Twitter user @WiLoInc read my power rankings - an identical match to my AP poll ballot - this week and let me have it, 140-character style: "U gotta b kidding me - u jumped 'Bama over USC? SI needs to enforce its drug-free workplace policy; you must be smoking crack." I don't typically respond to such insults, but since the author pulled off the herculean feat of using a semicolon correctly in the context of a tweet, the least I can offer is an explanation for the ballot and an explanation for why fans of an undefeated USC shouldn't care about where the Trojans are ranked in relation to an undefeated SEC team.
I ranked Alabama No. 11 in the preseason poll I submitted on Aug. 3 and No. 10 in my first-week power rankings. Then I watched the Crimson Tide roll up 268 rushing yards, 498 total yards and keep the ball for 37:02 against a pretty good Virginia Tech defense. My only nagging question about Alabama's ability to compete for the national title was whether the offensive line could recover from the loss of tackle Andre Smith and center Antoine Caldwell. The Crimson Tide line answered that question emphatically against the Hokies.
So Alabama certainly belonged in the top five, but where? Oklahoma was dropping out, leaving No. 3 open. I could have slid USC up a spot, but the Trojans - with radically different personnel from 2008 - didn't answer any questions in a win against San Jose State. That wasn't USC's fault. San Jose State just wasn't any good. So I placed Alabama, which looks better than the team that started last season 12-0, in the No. 3 slot with a plan to re-evaluate the Crimson Tide and Trojans after USC plays Ohio State this week.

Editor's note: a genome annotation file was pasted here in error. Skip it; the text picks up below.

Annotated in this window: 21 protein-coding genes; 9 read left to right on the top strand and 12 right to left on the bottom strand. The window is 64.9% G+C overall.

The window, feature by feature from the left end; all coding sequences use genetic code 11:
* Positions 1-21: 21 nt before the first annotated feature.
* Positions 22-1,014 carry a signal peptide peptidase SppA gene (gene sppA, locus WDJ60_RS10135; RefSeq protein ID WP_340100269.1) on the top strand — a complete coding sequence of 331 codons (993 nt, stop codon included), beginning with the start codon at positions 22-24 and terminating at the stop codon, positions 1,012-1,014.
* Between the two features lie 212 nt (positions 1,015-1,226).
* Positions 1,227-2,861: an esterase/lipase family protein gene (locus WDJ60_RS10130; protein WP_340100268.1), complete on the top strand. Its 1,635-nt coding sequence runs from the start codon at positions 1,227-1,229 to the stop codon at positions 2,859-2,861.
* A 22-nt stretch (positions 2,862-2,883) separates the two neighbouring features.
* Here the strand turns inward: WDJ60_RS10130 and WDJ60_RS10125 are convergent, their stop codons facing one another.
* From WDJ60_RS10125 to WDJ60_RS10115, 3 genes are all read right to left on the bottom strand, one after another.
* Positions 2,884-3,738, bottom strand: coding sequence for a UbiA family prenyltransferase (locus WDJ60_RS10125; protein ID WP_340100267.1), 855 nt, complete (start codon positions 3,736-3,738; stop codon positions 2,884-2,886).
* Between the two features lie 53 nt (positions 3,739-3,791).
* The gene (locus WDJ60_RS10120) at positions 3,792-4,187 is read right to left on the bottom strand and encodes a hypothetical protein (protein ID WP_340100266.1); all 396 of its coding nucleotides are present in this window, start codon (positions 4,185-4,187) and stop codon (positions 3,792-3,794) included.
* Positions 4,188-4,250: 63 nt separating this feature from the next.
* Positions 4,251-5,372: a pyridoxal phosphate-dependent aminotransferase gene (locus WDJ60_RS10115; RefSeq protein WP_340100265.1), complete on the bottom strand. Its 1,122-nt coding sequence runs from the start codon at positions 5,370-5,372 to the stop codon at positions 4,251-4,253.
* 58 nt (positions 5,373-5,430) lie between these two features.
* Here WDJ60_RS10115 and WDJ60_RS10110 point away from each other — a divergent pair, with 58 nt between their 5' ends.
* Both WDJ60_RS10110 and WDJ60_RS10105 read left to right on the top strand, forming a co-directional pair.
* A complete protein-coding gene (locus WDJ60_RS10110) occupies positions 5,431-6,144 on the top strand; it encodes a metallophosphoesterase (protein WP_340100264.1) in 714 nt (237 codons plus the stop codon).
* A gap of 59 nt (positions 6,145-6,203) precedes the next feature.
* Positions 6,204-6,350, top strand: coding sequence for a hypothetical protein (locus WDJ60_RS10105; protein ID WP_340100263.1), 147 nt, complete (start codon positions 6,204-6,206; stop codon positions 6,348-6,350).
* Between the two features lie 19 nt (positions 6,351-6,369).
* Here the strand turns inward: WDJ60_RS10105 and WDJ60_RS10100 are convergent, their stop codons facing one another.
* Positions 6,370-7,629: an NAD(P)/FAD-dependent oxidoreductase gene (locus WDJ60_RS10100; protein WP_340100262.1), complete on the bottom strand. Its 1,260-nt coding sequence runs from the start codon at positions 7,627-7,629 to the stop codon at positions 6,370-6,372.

That's right. An impressive performance in the Horseshoe could produce a flip-flop. Not that it matters where anyone - coaches poll voters, Harris poll voters and computers included - ranks undefeated USC in relation to any of the elite SEC teams. Why?
Because, for lack of a better phrase, they're on different sides of the bracket.
Let's face it. An undefeated SEC champ will earn a spot in the BCS title game. Fair or not, that's the college football world in which we live. But only one SEC team can possibly finish the season undefeated. If Florida and Alabama - or Ole Miss, which also doesn't play Florida in the regular season - finish 12-0, they'll play one another in a de facto national semifinal. (Hopefully, Bill Raftery will be available to call the game.) The loser would fall below an undefeated USC, rendering the poll machinations of the previous weeks completely irrelevant.
If USC loses a game, all bets are off. But as long as the Trojans take care of business on their end, they need not worry if four SEC teams are ranked ahead of them. By season's end, that number can be only zero or one.
Of course, if the rest of the poll voters and computers follow the logic of one particular AP poll voter, we could be in for a wild three months.